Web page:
This intellectual battle is not primarily fought against the usual ‘Ken Ham’- , ‘Answers in Genesis’-style theist. Instead it’s one I must fight against moderate Buddhists, ‘new-agers’, non-religious ‘spiritual’ people and, most importantly, other atheists! Indeed it’s not only scholars of theology that are assaulting materialism for being ‘conservative’, ‘close-minded’ and even dogmatic. Among those arguing for the opposing view we count doctors and Professors of Philosophy, Doctors in Neuroscience , Professors in Noetic ‘Science’, Doctors in Psychology and even a lone theoretical physicist. A complete list of those critiquing materialism would suffice to make anyone lose courage. This is also why I have struggled so hard on this. Since I am basically defending the standard model of particle physics (and calling it ‘materialism’) I find it very important to note that, apart from many other Phd’s in philosophy, almost all particle physicists have joined the materialist position. This does not preclude that they are very often quoted by the former, about as often as they are misunderstood.
It is also notable that some very serious budgets in developing artificial-intelligence and entire publications on the subject of A.I. predicate on the materialist position and simply ignore the mind-body dualism of immaterialists as being utterly irrelevant. Never the less, when I started on this journey, years ago, I could not suspect the reading and thinking I would need to do on the fields of neurology, mathematics and artificial neural networks, in order to argue my position in an intellectual honest manner. Some of the philosophical arguments on the immaterialist side refer to ‘problems’ that have, when summed together, swallowed entire careers-worth of time and forests of trees to print it all out. I shall not pretend to be exhaustive on these points at all, if only for your sake, as reader. But at least, I hope, I will have been sufficient.
Although I since long abandoned the idea to cover all of this in a single post. It will still not be remotely possible to address and counter all arguments in the scope of a blog post-series. So my goal must be modest and attempt to invoke thought, address core arguments, include newer data from relevant domains and underline the consequences for the deist-atheist debate. While it is hard to refute opposing views when they are put by such very intelligent and very eloquent opponents, it simultaneously can’t be justified to be irrationally modest. Some of the arguments of these full-time professional thinkers are truly awful; which is mostly obfuscated by the tendency to continuously introduce ill-defined terminology and descriptions for otherwise already adequately defined notions. Circular reasoning and Decartian ‘I can conceive of it so it must exist’-style arguments are quite common in these discussions. Not rarely do these great intellectuals fall into the same ‘thinking-traps’ as us mere mortals. You will need to be the judge if the counter-argument was made to your satisfaction.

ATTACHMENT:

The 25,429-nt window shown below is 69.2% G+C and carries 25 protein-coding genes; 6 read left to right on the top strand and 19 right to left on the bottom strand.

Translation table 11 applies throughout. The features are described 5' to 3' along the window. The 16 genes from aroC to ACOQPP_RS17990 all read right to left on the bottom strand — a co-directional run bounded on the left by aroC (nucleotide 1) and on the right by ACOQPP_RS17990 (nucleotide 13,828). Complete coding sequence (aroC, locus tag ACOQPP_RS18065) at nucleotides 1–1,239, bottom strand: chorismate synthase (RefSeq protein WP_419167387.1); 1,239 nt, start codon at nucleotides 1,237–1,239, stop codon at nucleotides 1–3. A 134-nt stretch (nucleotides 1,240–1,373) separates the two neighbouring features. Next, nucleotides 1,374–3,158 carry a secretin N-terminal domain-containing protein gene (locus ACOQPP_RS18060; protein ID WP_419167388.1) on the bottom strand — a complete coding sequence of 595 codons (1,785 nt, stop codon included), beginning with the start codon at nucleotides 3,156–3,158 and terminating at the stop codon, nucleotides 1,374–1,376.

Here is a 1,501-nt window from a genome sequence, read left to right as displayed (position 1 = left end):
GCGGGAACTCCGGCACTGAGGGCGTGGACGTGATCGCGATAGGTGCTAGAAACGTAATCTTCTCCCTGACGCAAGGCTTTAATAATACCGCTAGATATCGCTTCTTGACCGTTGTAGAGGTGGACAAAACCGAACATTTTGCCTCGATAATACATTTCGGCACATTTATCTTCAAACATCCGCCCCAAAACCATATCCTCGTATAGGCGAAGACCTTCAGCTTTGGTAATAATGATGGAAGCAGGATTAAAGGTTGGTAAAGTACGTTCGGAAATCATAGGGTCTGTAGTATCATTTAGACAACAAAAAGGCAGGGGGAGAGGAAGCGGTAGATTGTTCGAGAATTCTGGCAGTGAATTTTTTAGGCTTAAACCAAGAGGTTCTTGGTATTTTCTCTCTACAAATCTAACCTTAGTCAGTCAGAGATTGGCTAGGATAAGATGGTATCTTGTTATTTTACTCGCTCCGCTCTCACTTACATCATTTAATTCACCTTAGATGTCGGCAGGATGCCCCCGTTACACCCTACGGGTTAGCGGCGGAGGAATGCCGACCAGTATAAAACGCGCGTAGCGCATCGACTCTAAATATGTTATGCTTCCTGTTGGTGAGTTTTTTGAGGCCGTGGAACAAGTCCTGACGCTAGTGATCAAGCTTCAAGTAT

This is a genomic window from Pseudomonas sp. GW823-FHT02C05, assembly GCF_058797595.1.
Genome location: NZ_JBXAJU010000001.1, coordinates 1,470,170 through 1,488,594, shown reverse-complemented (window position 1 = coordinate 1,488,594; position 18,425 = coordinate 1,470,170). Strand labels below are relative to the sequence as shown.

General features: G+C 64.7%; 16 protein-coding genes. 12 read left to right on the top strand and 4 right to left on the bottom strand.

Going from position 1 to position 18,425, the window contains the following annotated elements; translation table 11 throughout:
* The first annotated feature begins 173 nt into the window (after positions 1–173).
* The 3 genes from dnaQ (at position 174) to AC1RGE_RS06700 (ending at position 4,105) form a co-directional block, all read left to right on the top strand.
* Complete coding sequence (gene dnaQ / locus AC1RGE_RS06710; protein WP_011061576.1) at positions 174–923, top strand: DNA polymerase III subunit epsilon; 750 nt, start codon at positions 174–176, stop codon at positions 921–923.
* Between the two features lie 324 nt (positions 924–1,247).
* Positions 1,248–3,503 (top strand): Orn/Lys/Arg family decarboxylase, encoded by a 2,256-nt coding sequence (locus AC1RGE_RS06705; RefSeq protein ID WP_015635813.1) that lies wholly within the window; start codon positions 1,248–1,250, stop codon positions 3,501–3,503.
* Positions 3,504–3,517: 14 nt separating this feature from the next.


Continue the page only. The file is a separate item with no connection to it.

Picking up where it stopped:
Following this intro I will expand on the precise content of the immaterialist-matterialist positions I’m arguing about. This will be necessary if one is to understand my arguments in the subsequent posts.
Following that, the series will largely break down into two parts:
- arguments against materialism unrelated to mind-body duality
- arguments against materialism based on presumed mind-body duality
While the first part will deal largely with quantum-mechanics (and a superficial popular-science understanding of this is assumed in order to reduce volume) it will largely be the easier-reading of the series. The latter part is harder if only because consciousness is very much at the outer-edge of science. We are dealing with a lot less certainty here.